The recent building boom in jackups will peak in 2010, with more than two dozen new rigs, many without contracts, scheduled to enter a market still trying to dig out from under a global recession. But hopes abound that the market will be able to absorb the newbuilds without day rates taking too big a hit, Russell McCulley reports.
In a conference call with analysts following the release of the company’s 3Q 2009 results, Noble Corporation chairman, president and CEO David Williams neatly summed up what seems to be the prevalent thinking in the jackup industry.
‘Now we’re not exactly sure where we are in recovery,’ Williams said, ‘but the market is starting to feel better again.’
That mix of caution and optimism was a recurring theme as 2009 drew to a close. And for jackup operators, the past year couldn’t end soon enough. Calling 3Q 2009 ‘our most challenging quarter to date,’ Hercules Offshore CEO and president John Rynd, announcing that company’s $37 million loss in the quarter, said the results reflected the ‘weakest market conditions we’ve seen domestically in years, and the lowest activity levels since the onset of the industry.’ While the bleak picture was brightened somewhat by a stronger international market, he said, 2010 looks to be another challenging year. ‘Our optimism there is measured,’ Rynd noted, with a number of newbuilds hitting the market next year without contracts. ‘In addition to the ±80 jackups currently idle in the international markets, this will push out any recovery of utilization or day rates into 2011.’
Worldwide, there has been a modest uptick in utilization rates over the past few months, leading many observers to believe that the market may have bottomed out in the third quarter. According to ODS-Petrodata, global utilization rates for jackups stood at nearly 68% of available supply in October 2009, or an average of about 306 rigs working out of a total 452. That was considerably lower than the same month in 2008, when utilization hovered at around 85%, but a very slight improvement over the late summer 2009’s figures.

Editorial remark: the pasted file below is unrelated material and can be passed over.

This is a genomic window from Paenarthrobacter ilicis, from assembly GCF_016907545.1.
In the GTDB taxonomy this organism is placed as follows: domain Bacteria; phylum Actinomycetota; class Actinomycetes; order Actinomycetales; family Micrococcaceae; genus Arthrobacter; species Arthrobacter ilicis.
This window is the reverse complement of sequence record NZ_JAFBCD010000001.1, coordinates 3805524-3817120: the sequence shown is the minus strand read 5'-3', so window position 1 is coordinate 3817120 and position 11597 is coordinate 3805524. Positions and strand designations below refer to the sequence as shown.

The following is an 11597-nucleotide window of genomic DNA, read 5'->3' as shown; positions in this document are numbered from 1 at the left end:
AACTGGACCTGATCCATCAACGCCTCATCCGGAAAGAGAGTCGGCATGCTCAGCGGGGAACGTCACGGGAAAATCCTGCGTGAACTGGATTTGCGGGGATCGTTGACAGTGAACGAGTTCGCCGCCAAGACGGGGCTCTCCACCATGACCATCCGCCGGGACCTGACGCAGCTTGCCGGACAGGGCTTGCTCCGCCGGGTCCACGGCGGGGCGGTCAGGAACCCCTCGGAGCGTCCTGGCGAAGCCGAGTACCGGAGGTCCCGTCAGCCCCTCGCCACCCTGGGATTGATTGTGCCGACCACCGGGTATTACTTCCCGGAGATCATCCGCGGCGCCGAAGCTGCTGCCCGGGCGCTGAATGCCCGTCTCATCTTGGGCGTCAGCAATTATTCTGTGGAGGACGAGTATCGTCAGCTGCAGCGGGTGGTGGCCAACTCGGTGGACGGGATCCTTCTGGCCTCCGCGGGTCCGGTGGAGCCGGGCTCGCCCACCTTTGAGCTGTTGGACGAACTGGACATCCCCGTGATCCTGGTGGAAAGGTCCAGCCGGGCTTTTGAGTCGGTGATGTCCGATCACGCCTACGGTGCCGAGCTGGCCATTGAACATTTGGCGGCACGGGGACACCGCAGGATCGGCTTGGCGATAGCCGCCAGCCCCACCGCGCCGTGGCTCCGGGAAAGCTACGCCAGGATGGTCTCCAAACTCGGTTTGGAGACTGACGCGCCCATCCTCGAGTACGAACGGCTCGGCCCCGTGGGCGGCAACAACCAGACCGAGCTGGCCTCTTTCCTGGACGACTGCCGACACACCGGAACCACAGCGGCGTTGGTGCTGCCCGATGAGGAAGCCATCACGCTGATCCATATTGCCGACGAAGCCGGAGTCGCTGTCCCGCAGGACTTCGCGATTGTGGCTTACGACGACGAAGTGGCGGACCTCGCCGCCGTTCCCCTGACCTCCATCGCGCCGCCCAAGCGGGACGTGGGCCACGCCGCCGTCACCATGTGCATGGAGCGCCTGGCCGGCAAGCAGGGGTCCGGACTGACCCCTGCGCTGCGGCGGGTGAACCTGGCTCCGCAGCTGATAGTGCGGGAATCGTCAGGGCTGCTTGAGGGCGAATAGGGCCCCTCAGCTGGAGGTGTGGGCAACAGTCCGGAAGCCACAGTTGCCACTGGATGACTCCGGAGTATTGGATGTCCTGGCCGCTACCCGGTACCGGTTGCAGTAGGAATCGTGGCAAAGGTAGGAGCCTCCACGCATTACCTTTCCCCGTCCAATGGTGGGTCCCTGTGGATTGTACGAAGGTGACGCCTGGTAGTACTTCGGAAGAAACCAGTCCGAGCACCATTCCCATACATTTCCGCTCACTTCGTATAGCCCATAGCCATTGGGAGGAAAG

A similar uptick occurred in the US Gulf of Mexico, which benefitted from recovering natural gas prices and a quiet hurricane season. But the numbers look grim nonetheless, with utilization climbing to just 28% of the available fleet from a low in July of 23%. In October 2008, by contrast, utilization stood at 71% after rebounding from the double punch of hurricanes Gustav and Ike.
Good numbers in the first half of 2008 – high utilization and day rates plus strong oil and gas prices – encouraged a boom in newbuilds, and the wave of new jackups will peak in 2010, when ODS-Petrodata says 29 units will hit the market, compared to just eight in 2009. In 2011, if plans hold, another 15 new jackups will enter the market followed by nine more in 2012. In all, the company says, 66 new jackups were under construction from 2009 onward, and 56 of those would be arriving for service without drilling contracts. Many of the units under construction belong to national oil companies and should not necessarily be considered uncontracted; on the other hand, they could still be counted as additions to the fleet that could take work that would otherwise have gone to a rig in the competitive market.
Rynd predicted that, although a number of the newbuild orders slated for 2011 ‘will get cancelled or significantly delayed,’ the industry will still face ‘a fair amount of capacity to work through prior to any significant rate improvement.’
The recession and credit crunch were hardly kinder to other major jackup operators, although most express confidence that the worst is over. At $117,000, Diamond Offshore drilling’s average day rates in 3Q 2009 were actually up $5000 from a year earlier. But utilization had declined to 65% from 89% in 2008. Ensco International reported a 3Q utilization rate of 61% for the company’s jackup segment, down from 97% in 2008, and an $8000 decline in average day rates to $148,000. President and CEO Dan Rabun pointed out that the company recently had signed contracts for several premium jackups, and forecast that ‘jackup utilization is projected to rise, which will help to lessen the impact of declining day rates’.